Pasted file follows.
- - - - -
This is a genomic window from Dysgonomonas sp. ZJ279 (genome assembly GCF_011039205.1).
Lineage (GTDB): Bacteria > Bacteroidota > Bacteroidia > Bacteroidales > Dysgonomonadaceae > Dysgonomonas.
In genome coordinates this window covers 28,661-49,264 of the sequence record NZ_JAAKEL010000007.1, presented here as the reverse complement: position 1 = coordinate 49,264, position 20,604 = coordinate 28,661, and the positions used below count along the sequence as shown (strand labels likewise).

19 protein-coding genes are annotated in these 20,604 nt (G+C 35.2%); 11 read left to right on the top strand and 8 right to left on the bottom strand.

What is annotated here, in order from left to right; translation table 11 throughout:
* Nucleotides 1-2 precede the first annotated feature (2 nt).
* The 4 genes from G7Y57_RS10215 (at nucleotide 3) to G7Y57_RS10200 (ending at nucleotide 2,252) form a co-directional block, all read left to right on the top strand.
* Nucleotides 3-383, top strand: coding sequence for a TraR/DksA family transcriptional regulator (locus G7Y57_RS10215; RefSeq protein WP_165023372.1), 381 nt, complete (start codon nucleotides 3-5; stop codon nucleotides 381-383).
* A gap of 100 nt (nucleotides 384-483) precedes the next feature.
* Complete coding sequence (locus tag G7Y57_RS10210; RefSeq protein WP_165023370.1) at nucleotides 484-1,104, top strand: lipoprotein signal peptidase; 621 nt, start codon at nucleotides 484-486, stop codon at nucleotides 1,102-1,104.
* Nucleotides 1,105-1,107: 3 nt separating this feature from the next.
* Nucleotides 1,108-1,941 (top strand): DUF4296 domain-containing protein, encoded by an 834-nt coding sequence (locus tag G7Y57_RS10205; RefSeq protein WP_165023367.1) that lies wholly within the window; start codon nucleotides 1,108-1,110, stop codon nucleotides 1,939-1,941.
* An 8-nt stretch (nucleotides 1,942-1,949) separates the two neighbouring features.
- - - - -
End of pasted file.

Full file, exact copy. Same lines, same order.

This is a genomic window from Dysgonomonas sp. ZJ279 (genome assembly GCF_011039205.1).
Lineage (GTDB): Bacteria > Bacteroidota > Bacteroidia > Bacteroidales > Dysgonomonadaceae > Dysgonomonas.
In genome coordinates this window covers 28,661-49,264 of the sequence record NZ_JAAKEL010000007.1, presented here as the reverse complement: position 1 = coordinate 49,264, position 20,604 = coordinate 28,661, and the positions used below count along the sequence as shown (strand labels likewise).

19 protein-coding genes are annotated in these 20,604 nt (G+C 35.2%); 11 read left to right on the top strand and 8 right to left on the bottom strand.

What is annotated here, in order from left to right; translation table 11 throughout:
* Nucleotides 1-2 precede the first annotated feature (2 nt).
* The 4 genes from G7Y57_RS10215 (at nucleotide 3) to G7Y57_RS10200 (ending at nucleotide 2,252) form a co-directional block, all read left to right on the top strand.
* Nucleotides 3-383, top strand: coding sequence for a TraR/DksA family transcriptional regulator (locus G7Y57_RS10215; RefSeq protein WP_165023372.1), 381 nt, complete (start codon nucleotides 3-5; stop codon nucleotides 381-383).
* A gap of 100 nt (nucleotides 384-483) precedes the next feature.
* Complete coding sequence (locus tag G7Y57_RS10210; RefSeq protein WP_165023370.1) at nucleotides 484-1,104, top strand: lipoprotein signal peptidase; 621 nt, start codon at nucleotides 484-486, stop codon at nucleotides 1,102-1,104.
* Nucleotides 1,105-1,107: 3 nt separating this feature from the next.
* Nucleotides 1,108-1,941 (top strand): DUF4296 domain-containing protein, encoded by an 834-nt coding sequence (locus tag G7Y57_RS10205; RefSeq protein WP_165023367.1) that lies wholly within the window; start codon nucleotides 1,108-1,110, stop codon nucleotides 1,939-1,941.
* An 8-nt stretch (nucleotides 1,942-1,949) separates the two neighbouring features.